No Coding, No Problem: How Anyone Can Be a Tech Founder
No engineering background required.
Entrepreneurs of the future may seem a lot more tech savvy…while also being a lot less technically savvy. It's thanks to a movement called No Code, and it could change how business is built.
With a spate of new tools that don't require writing code, anyone can build a website, launch a mobile app, customize an e-commerce shopping experience, or even create a logo. "You don't need to have a computer science degree to start a tech company. You just need an idea," says Brianne Kimmel (pictured), whose VC fund, Worklife, has invested in these platforms. "The first No Code conference was just a year ago, so it's very new. But it's been fascinating to see, during COVID, the number of family members sitting down at the dinner table and starting a mini tech company."
The tools also saved many existing local businesses this year by making it easy to shift online, a trend Kimmel predicts will continue, considering the web's expanded market. In fact, Zapier, a platform that lets users connect their apps, found that among the fastest growing tools this year were Netlify, Webflow, Leadpages, and Squarespace — all of which, Zapier cofounder Wade Foster says, "speaks to the acceleration of apps that help small businesses sell more."
Bianca Padilla and Jonathan Magolnick know this from experience. They founded Carewell, a site that sells adult care products, based on an idea they had on their first-ever date in 2015. (They're now married.) Initially, they kept their personal story hidden, figuring it made the site seem less professional. Then they realized customers responded well to their personal touch, so they overhauled how they interact with them — and the entire back end of that is now run by Kustomer, a no-code customer engagement tool. "In one month, we launched the new site, bought a home, and got married," Padilla says. "It was crazy!"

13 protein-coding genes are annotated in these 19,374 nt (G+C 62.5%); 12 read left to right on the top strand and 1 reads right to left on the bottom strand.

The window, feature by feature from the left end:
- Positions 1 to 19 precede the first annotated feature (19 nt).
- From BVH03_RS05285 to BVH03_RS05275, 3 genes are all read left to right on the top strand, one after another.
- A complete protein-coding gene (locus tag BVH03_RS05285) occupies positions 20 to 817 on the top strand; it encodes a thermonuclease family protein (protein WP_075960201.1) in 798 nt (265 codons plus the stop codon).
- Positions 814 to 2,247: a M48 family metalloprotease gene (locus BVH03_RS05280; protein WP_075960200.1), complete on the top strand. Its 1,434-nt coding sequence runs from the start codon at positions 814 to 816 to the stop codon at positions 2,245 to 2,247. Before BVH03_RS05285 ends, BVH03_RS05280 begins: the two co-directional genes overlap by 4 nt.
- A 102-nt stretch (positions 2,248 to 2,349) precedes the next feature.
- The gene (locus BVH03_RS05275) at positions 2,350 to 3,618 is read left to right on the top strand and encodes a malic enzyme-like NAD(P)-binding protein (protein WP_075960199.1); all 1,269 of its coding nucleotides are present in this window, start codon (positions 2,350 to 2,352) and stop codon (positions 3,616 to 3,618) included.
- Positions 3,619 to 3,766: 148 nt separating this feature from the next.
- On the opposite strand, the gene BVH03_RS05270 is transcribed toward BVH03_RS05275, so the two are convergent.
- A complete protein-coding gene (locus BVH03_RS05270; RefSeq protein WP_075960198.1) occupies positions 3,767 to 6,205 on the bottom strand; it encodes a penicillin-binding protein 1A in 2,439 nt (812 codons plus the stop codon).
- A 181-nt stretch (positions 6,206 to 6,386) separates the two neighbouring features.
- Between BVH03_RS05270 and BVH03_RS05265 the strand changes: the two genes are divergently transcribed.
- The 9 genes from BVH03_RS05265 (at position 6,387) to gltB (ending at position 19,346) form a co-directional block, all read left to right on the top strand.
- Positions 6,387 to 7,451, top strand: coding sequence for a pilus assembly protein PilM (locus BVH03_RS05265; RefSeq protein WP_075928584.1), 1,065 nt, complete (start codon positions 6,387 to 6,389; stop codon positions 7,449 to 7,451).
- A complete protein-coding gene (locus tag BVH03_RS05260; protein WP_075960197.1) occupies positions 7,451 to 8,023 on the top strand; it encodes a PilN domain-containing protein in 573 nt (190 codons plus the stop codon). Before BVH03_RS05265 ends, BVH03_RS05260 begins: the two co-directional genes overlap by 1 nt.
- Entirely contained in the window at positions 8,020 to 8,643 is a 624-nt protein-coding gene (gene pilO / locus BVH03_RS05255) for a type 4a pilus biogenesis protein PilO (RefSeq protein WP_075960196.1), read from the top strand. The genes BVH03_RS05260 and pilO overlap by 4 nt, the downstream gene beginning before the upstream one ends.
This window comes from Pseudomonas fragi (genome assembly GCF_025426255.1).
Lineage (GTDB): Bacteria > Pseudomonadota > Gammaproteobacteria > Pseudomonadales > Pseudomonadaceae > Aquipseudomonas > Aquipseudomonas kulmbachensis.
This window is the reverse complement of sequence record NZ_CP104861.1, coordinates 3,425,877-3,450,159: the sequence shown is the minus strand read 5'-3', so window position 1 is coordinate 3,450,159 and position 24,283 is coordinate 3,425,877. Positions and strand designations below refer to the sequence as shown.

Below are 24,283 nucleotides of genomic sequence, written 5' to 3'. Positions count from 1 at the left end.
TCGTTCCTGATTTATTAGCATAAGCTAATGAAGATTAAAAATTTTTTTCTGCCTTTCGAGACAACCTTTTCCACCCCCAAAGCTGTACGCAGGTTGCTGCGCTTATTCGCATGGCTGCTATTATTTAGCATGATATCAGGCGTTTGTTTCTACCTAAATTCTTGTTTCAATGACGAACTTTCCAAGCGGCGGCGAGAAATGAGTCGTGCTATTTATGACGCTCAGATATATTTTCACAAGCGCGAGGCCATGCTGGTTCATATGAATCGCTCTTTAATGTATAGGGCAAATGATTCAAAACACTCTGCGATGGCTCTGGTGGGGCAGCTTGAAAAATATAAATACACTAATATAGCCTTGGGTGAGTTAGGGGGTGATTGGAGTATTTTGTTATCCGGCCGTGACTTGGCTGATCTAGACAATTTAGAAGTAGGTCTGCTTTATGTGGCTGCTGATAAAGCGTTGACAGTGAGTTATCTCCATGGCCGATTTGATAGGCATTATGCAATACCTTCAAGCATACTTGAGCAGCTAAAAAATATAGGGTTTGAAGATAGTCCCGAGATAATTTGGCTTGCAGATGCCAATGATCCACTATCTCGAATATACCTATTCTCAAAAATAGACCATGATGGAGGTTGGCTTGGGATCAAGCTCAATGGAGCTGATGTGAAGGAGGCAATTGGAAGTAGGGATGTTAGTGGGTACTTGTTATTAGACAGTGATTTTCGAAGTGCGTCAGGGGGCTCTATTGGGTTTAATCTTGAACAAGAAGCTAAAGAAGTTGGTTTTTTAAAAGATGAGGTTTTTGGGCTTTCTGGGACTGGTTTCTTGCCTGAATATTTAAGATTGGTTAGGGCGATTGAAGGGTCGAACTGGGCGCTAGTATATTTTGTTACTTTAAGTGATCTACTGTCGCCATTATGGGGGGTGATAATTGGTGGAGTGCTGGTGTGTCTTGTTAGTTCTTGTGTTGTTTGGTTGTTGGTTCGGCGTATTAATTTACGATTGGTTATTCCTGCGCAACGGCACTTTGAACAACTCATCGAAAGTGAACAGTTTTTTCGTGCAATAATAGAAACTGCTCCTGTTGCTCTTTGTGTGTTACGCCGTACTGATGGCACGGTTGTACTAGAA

What's next in No Code? Founders may not have to wait for someone else to build the tools. This year OpenAI released GPT-3, which can write code all by itself. "GPT-3's mind-boggling performance has convinced many that superintelligence is closer than we think," reports Towards Data Science. Maybe super-entrepreneurship is, too.
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